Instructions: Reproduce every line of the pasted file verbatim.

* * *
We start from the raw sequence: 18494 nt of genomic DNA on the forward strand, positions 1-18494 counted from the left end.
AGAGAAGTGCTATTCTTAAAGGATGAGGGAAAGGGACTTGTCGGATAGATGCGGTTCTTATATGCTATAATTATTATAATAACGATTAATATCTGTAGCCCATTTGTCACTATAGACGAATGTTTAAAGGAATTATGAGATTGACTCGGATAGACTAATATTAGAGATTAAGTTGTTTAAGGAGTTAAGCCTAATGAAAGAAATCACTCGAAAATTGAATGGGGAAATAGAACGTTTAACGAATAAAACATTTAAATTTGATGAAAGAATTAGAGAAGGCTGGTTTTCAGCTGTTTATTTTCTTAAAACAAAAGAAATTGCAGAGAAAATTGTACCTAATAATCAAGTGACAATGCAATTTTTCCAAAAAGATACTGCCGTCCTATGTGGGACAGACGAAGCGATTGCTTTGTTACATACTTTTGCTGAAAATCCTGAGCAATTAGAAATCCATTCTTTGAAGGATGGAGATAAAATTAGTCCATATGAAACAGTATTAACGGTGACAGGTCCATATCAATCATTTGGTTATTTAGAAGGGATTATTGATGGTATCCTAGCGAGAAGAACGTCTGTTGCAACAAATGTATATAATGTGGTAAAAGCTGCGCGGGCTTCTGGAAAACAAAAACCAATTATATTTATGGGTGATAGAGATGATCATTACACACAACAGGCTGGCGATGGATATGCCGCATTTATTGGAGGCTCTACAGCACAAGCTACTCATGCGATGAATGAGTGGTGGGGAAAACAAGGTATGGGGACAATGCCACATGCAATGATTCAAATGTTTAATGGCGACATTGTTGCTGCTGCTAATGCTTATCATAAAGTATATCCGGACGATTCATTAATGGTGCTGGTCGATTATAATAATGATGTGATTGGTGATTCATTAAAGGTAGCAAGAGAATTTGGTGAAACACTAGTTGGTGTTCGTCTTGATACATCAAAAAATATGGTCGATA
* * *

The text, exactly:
We start from the raw sequence: 18494 nt of genomic DNA on the forward strand, positions 1-18494 counted from the left end.
AGAGAAGTGCTATTCTTAAAGGATGAGGGAAAGGGACTTGTCGGATAGATGCGGTTCTTATATGCTATAATTATTATAATAACGATTAATATCTGTAGCCCATTTGTCACTATAGACGAATGTTTAAAGGAATTATGAGATTGACTCGGATAGACTAATATTAGAGATTAAGTTGTTTAAGGAGTTAAGCCTAATGAAAGAAATCACTCGAAAATTGAATGGGGAAATAGAACGTTTAACGAATAAAACATTTAAATTTGATGAAAGAATTAGAGAAGGCTGGTTTTCAGCTGTTTATTTTCTTAAAACAAAAGAAATTGCAGAGAAAATTGTACCTAATAATCAAGTGACAATGCAATTTTTCCAAAAAGATACTGCCGTCCTATGTGGGACAGACGAAGCGATTGCTTTGTTACATACTTTTGCTGAAAATCCTGAGCAATTAGAAATCCATTCTTTGAAGGATGGAGATAAAATTAGTCCATATGAAACAGTATTAACGGTGACAGGTCCATATCAATCATTTGGTTATTTAGAAGGGATTATTGATGGTATCCTAGCGAGAAGAACGTCTGTTGCAACAAATGTATATAATGTGGTAAAAGCTGCGCGGGCTTCTGGAAAACAAAAACCAATTATATTTATGGGTGATAGAGATGATCATTACACACAACAGGCTGGCGATGGATATGCCGCATTTATTGGAGGCTCTACAGCACAAGCTACTCATGCGATGAATGAGTGGTGGGGAAAACAAGGTATGGGGACAATGCCACATGCAATGATTCAAATGTTTAATGGCGACATTGTTGCTGCTGCTAATGCTTATCATAAAGTATATCCGGACGATTCATTAATGGTGCTGGTCGATTATAATAATGATGTGATTGGTGATTCATTAAAGGTAGCAAGAGAATTTGGTGAAACACTAGTTGGTGTTCGTCTTGATACATCAAAAAATATGGTCGATA